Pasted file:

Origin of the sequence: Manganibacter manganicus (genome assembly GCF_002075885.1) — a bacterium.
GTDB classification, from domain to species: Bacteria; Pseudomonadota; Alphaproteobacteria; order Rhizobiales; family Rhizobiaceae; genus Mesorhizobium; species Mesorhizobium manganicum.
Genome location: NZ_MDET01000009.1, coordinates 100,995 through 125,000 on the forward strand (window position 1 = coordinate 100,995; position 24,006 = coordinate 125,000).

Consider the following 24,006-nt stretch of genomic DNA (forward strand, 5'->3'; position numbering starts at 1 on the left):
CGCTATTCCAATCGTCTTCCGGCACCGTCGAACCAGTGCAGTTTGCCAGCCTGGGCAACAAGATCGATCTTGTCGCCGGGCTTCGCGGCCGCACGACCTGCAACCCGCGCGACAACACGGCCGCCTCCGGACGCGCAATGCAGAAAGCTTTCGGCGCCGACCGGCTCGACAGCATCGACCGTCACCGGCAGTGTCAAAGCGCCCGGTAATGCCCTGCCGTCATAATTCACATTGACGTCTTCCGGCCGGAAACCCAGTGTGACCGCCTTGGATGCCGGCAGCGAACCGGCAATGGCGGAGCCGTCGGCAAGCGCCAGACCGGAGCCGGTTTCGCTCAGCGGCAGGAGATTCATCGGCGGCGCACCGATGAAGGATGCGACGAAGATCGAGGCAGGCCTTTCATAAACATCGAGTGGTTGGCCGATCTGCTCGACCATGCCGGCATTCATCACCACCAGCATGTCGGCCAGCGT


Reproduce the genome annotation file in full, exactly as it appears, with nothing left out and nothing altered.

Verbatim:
Origin of the sequence: Manganibacter manganicus (genome assembly GCF_002075885.1) — a bacterium.
GTDB classification, from domain to species: Bacteria; Pseudomonadota; Alphaproteobacteria; order Rhizobiales; family Rhizobiaceae; genus Mesorhizobium; species Mesorhizobium manganicum.
Genome location: NZ_MDET01000009.1, coordinates 100,995 through 125,000 on the forward strand (window position 1 = coordinate 100,995; position 24,006 = coordinate 125,000).

Consider the following 24,006-nt stretch of genomic DNA (forward strand, 5'->3'; position numbering starts at 1 on the left):
CGCTATTCCAATCGTCTTCCGGCACCGTCGAACCAGTGCAGTTTGCCAGCCTGGGCAACAAGATCGATCTTGTCGCCGGGCTTCGCGGCCGCACGACCTGCAACCCGCGCGACAACACGGCCGCCTCCGGACGCGCAATGCAGAAAGCTTTCGGCGCCGACCGGCTCGACAGCATCGACCGTCACCGGCAGTGTCAAAGCGCCCGGTAATGCCCTGCCGTCATAATTCACATTGACGTCTTCCGGCCGGAAACCCAGTGTGACCGCCTTGGATGCCGGCAGCGAACCGGCAATGGCGGAGCCGTCGGCAAGCGCCAGACCGGAGCCGGTTTCGCTCAGCGGCAGGAGATTCATCGGCGGCGCACCGATGAAGGATGCGACGAAGATCGAGGCAGGCCTTTCATAAACATCGAGTGGTTGGCCGATCTGCTCGACCATGCCGGCATTCATCACCACCAGCATGTCGGCCAGCGT